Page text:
“It’s going to be very, very different as we move forward,” Whitworth said.
David Rutledge, the board’s treasurer, brought up another trend: the shift in jobs away from manufacturing and the growing number of people returning to school for retraining.
Whitworth referenced Dan Pink, an author who has written several books on the changing world of work. He said Pink warns that everything routine is going away.
“The whole nature of the work is going to change pretty dramatically,” Whitworth said. “As we look to the future, it’s going to be those individuals that bring creativity, innovation to the workplace that are going to be successful.”
In order for WCC students to succeed in this changing work environment, Whitworth said the college should consider whether they need to change their academic requirements.
Five-Year Facilities Plan, Parking Project
Damon Flowers, WCC’s associate vice president of facilities development and operations, presented a capital projects and construction plan for the fiscal years 2009-10 through 2013-14. The total for the capital projects budget for the next five fiscal years is $20,172,900.
Improving the OE Building
The plan includes numerous renovations for the Occupational Education Building. By July 2011, the college aims to replace existing air-handling equipment and the pneumatic temperature control system. The plan also includes replacing the OE Building’s roof, which is over 20 years old. Other replacements include the electrical system and switchgear. All of this construction will cost an estimated $13.5 million.
The Student Center
The facilities plan also includes improvements for the college’s Student Center Building. The proposed renovations include replacing galvanized domestic water pipes ($250,000), reconfiguring the loading dock ($200,000), and renovating the first-floor dining areas ($1,007,100) by 2011. WCC president Larry Whitworth commented that improving the Student Center’s condition is an important project.
“We have to redo the first floor of the Student Center,” Whitworth said. “It’s worn out – it’s starting to look bad. We’ve got to look at those reserves that we’ve been putting aside to do these kinds of things. This is, of course, extremely important for long-term financial health because this is how we bring people to the campus.”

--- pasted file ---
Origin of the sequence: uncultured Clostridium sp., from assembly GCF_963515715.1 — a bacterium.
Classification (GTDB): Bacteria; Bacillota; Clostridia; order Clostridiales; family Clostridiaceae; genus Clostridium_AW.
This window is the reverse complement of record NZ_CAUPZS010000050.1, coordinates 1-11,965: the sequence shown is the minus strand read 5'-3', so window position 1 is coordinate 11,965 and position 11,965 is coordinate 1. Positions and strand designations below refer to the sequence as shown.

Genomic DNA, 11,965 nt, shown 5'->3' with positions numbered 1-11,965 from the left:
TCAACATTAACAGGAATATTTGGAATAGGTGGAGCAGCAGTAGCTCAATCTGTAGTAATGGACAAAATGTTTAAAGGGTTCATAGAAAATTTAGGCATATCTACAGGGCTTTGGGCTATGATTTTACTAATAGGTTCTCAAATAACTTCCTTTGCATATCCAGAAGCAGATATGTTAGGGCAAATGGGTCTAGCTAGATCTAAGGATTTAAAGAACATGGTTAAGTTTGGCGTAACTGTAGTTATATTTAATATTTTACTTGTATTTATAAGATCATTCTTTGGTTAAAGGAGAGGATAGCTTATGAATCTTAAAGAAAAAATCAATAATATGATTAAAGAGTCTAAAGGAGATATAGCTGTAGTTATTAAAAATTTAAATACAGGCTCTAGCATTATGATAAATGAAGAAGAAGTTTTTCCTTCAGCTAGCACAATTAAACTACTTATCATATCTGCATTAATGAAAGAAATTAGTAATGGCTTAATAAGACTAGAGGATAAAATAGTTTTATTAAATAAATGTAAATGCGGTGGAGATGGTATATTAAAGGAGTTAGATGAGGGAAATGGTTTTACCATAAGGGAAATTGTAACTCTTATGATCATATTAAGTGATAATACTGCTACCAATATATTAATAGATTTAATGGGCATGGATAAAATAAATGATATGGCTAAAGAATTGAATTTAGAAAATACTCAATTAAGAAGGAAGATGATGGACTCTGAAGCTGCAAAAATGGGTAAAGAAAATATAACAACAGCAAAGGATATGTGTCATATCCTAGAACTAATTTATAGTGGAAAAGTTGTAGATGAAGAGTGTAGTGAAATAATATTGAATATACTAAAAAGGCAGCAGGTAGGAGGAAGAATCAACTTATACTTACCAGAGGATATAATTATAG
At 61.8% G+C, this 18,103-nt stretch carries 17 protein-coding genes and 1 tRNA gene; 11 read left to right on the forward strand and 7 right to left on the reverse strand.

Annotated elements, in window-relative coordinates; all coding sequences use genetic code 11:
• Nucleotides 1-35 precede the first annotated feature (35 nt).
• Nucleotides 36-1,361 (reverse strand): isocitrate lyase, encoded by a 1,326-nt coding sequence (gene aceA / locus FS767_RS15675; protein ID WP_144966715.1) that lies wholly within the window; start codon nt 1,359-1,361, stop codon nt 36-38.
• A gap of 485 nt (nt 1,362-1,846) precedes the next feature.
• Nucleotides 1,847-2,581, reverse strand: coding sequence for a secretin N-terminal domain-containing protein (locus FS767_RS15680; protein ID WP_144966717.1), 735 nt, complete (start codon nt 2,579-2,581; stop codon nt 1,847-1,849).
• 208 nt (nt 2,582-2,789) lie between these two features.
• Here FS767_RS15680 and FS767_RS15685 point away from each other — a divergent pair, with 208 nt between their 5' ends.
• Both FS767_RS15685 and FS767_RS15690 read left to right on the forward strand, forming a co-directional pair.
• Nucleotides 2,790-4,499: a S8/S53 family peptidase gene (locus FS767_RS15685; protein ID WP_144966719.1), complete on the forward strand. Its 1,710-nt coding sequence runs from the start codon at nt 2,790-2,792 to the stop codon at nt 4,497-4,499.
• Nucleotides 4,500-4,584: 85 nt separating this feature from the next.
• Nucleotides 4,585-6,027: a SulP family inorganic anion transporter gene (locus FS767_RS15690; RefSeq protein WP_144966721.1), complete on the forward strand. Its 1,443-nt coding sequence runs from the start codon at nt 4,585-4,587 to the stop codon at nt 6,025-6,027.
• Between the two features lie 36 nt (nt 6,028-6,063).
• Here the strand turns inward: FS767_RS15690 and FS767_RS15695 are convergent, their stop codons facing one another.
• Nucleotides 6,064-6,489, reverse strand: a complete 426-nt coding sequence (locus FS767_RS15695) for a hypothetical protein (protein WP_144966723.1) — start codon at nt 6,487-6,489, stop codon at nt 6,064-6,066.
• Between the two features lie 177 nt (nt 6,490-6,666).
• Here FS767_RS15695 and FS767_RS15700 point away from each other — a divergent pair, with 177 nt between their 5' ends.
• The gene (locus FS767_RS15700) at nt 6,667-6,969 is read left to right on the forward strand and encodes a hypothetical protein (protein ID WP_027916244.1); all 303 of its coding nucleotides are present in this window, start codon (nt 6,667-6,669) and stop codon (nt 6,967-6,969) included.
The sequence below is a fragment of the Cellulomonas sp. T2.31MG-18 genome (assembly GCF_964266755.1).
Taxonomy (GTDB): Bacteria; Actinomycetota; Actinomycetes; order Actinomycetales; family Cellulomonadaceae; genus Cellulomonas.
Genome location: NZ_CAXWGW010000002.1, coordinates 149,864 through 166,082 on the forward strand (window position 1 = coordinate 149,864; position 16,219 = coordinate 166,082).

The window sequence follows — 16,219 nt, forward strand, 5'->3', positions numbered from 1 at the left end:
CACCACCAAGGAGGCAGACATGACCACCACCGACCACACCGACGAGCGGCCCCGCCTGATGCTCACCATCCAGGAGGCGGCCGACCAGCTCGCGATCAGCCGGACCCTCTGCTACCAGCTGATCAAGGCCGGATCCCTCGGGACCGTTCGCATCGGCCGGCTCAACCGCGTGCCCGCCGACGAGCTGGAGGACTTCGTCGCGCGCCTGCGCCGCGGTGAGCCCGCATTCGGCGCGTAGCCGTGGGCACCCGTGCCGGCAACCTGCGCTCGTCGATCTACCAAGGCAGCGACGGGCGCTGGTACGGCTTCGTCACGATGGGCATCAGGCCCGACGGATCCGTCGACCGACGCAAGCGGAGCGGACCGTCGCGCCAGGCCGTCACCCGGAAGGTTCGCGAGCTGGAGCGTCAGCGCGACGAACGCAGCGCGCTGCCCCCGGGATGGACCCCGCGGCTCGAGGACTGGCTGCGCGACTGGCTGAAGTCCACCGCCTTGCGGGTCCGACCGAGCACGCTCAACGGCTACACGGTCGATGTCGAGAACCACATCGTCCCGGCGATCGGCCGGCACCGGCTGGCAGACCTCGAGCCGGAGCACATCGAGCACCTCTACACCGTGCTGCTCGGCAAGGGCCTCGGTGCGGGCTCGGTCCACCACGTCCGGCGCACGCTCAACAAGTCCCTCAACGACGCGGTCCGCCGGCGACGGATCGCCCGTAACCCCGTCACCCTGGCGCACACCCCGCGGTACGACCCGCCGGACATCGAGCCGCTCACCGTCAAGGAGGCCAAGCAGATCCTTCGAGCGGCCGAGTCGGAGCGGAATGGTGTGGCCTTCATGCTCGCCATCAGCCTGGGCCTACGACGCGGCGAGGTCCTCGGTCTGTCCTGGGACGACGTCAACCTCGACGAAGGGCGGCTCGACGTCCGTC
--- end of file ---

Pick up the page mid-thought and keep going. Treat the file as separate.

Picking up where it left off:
Morris J. Lawrence Building
The Morris J. Lawrence Building – which Whitworth called the college’s “front door” because of the many public events that are held there – is up for a proposed storage addition and a new entrance that goes directly into the Towsley Auditorium. Currently, people have to pass through the building’s lobby on their way to the auditorium. The renovations would be complete in 2011 and cost $580,800.
Family Education Building
The facilities plan includes replacing the mechanical systems equipment, upgrading electrical systems and fire alarms, improving the public restrooms, and replacing the outdoor playscapes for the Family Education Building. The project would cost a total of $200,000, with an estimated completion date of summer 2010.
Skilled Trades Annex
Flowers told trustees that the proposed facilities plan includes renovating the 7,500-square-foot skilled trades annex, including classrooms, a residential construction woodworking shop and the faculty offices. The building would also be set up to use geothermal energy for heating and cooling as well as for hot water. The renovations – with a 2011 completion date – will cost an estimated $1.3 million.
The facilities plan also calls for a $50,000 heating pump retrofit, which “provides for the automation and storage of water, which would then be mechanically cooled and recycled back into the central plant heating pumps for reuse.” This would allow the college to use less water.
The plan also includes a $1.15 million thermal storage chilled water upgrade, to be completed in 2012. According to Flowers, the upgrade would provide backup for the college’s existing cooling system, in case one of their existing chillers breaks.
“Things do go wrong,” Flowers said. “We really can’t cool the campus with one chiller. We lose one, and we’re in trouble.”